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THIS MUCH I KNOW; OPINION.

Byline: Lynne Barrett-Lee www.lynnebarrett-lee.com

Late news, I know, since it actually happened last Tuesday, but a belated Happy International Left-handers Day, one and all.

Are you happy about your left-handedness? I know I am. Being left-handed, for me, has always felt rather wonderful. You s get gifted things at birth, obviously - glorious eyelashes, incredible brain power - and there always seemed something particularly special about having been randomly selected in the great DNA lottery, to have been one of the chosen 10%.

Which is why, having read about International Left-handers Day, I first found myself chuckling. The laughs came easily, almost as soon as I started reading. As you might expect, International Left-handers Day, which was created back in 1976, was/is a day with a mission. Its plan was to 'promote awareness of the inconveniences facing left-handers in a predominantly right-handed world'.

Inconveniences? Really? They're that BAD? It did then harp more joyously about 'celebrating uniqueness and difference' but swiftly reverted to what appeared to be type, pointing out that 'many left-handed people are discriminated against in today's society, forced to use right handed tools, drive on the right side of the road, and even get harassed'!!! (Yes, those exclamation marks are my own).

It ended on a note that made its ethos very clear. That 'International Left-handers Day is made to end this discrimination'.

It then continued with the observation that there was also 'a more serious side to the day' (Eh?) but by this time something important had occurred to me. That since some watershed moment, be it in 1976 or whenever, left-handedness had stopped being seen as a mildly interesting genetic variation and quietly morphed into being seen as a disability.

OK, I'll come clean here. For me personally, for a brief time, it was. You'll doubtless have a memory of your one or two primary school 'leftie' classmates - they of the scruffy work, on account of having to write to the right, thereby smudging all the words that went before. This was magnified for me by a factor of about - oh, what shall we say, eight million? - on account of our school having mistaken itself for a 15th century monastery and insisting we all learn italics. And not just as a stand alone calligraphy lesson, either. This was how we were taught to write at all times. Which meant using italic pens, which formed the thick strokes and the thin strokes, which meant that a left-handed person COULD NOT DO IT.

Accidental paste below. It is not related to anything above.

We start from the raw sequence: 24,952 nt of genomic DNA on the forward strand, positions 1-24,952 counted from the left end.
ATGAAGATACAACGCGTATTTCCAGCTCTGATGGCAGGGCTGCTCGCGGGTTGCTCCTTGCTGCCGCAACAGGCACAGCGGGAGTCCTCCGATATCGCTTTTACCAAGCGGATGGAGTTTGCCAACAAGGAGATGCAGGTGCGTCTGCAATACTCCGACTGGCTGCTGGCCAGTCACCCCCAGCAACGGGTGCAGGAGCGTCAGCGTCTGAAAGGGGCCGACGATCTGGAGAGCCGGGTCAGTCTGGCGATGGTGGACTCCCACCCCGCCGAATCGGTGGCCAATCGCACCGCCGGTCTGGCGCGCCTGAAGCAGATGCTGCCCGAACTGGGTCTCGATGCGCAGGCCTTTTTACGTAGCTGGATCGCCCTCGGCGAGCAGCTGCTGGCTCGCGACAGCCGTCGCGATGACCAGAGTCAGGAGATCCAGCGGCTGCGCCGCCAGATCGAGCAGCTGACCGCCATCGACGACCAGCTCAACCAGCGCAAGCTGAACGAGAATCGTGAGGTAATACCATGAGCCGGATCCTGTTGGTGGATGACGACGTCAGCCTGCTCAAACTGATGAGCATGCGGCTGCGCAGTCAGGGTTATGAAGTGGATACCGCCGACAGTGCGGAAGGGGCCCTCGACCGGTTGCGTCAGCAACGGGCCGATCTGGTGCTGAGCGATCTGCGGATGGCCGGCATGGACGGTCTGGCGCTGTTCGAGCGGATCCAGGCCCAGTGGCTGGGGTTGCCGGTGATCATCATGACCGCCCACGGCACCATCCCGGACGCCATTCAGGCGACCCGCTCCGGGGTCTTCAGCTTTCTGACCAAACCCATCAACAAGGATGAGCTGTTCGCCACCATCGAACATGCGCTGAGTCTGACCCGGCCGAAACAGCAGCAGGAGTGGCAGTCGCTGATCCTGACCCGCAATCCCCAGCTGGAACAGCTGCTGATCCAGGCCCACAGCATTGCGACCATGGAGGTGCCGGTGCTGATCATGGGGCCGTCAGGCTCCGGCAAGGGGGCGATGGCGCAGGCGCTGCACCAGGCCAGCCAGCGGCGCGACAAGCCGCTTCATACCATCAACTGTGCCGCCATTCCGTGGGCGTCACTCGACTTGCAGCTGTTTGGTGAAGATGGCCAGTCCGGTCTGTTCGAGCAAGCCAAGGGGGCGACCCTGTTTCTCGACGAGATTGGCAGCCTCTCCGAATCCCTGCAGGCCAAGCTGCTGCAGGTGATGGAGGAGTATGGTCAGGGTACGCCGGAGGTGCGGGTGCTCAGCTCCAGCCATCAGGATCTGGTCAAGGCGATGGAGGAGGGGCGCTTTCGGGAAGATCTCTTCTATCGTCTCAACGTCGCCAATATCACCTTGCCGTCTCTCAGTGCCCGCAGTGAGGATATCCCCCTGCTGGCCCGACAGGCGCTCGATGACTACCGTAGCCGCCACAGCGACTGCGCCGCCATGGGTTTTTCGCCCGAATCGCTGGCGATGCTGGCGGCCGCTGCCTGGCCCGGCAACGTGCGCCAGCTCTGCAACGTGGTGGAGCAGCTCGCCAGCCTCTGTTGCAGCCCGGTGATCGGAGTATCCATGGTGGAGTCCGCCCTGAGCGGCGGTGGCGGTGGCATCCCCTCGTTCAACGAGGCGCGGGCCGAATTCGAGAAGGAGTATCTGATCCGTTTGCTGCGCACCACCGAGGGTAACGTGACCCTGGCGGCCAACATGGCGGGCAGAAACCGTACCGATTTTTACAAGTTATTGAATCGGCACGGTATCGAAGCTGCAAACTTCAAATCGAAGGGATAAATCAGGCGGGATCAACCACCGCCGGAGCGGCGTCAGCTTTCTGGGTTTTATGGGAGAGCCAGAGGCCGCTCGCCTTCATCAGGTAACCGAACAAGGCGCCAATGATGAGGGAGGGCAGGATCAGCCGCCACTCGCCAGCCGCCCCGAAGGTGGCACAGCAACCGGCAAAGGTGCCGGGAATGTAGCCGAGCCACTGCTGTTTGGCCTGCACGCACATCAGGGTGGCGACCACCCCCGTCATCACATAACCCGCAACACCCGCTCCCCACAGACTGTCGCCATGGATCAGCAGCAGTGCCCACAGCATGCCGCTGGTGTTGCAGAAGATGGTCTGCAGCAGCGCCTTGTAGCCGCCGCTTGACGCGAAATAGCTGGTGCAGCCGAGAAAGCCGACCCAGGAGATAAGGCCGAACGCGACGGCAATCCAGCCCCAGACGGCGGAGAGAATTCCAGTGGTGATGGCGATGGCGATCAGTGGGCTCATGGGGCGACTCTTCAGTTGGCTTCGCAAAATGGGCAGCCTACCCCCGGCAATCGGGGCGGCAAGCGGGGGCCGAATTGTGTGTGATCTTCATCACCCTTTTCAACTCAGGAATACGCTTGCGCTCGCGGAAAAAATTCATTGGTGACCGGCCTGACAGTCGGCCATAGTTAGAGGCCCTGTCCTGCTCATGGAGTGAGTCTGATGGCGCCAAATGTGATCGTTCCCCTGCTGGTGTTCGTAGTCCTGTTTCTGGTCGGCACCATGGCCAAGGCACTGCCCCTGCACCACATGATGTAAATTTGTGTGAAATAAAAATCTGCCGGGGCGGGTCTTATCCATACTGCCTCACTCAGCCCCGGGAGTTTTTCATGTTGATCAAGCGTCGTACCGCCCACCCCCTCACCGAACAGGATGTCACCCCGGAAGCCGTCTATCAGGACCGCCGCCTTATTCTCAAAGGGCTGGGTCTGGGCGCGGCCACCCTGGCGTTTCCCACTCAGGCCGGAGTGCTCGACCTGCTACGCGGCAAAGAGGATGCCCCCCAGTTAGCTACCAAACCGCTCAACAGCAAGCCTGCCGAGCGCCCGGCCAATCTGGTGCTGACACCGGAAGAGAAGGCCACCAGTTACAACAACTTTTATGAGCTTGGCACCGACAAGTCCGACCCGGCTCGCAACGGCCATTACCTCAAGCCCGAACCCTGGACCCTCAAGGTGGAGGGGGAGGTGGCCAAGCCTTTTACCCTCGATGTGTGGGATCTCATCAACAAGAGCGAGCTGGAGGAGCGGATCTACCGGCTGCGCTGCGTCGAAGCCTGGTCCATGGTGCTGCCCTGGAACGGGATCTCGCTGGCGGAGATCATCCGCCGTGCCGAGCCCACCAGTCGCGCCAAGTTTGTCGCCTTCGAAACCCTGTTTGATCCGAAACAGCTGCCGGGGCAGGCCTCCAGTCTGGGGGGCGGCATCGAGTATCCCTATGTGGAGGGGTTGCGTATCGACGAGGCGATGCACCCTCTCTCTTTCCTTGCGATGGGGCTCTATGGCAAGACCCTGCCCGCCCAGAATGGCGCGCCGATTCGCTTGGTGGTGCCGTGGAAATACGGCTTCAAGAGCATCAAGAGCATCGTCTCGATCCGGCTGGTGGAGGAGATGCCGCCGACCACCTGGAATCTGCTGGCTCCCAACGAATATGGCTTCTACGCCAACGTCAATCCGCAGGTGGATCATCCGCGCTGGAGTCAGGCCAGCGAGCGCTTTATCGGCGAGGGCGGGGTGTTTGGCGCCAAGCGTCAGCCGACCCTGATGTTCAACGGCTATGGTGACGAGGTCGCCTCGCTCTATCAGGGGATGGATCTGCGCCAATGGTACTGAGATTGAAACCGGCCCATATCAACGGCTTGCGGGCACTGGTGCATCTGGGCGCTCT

So it was challenging, yes, and also mildly expensive for my mother - who had to go out and buy a special left-handed italic nib, from a posh pen manufacturer called Osmiroid - but here's the thing. I was not scarred by this experience.

Neither was I emotionally traumatised by cutlery issues, scissor husbandry, or screws. (I added screws there, but in truth, 'screwing things' is clutching at straws. I can think of precisely no more issues of disablement or discrimination as a result of being left-handed).

The fact is that I felt special as a result of being left-handed; loved the uniqueness of my special pen nib, loved how it was rather coveted by my friends.

I was a rarity. I had something that virtually no-one else I knew had. I was the only one of my blood family (and that now includes my children and my in-laws) who had this quirk, this genetic marker, this special gift. And when I found out that left-handers were apparently proven to be 'more creative' I felt even more excited to be me.

If you know anything about psychology you'll know that it's a normal human behaviour to become (in so far as one is able to, at any rate) the thing others (peer group, family hierarchy, society in general) deem one to be. And that applies to the negatives as well as the positives, and whether the person in question is aware of it or not. Hence the moment of reflection that followed the initial amusement. Did it benefit anyone to place such a negative emphasis on something that requires only the smallest of adaptations and which, most of the time, impacts hardly at all? I wonder. And then, just 24 hours later, I read a much more current - and deeply relevant - piece of news. That one in five boys in secondary school 'is now classified as having a special educational need'.

One in FIVE. I'm still mulling over that. Let's talk next week.

@LYNNEBARRETTLEE

The fact is that I felt special as a result of being left-handed
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Title Annotation:Features
Publication:Western Mail (Cardiff, Wales)
Date:Aug 17, 2013
Words:762
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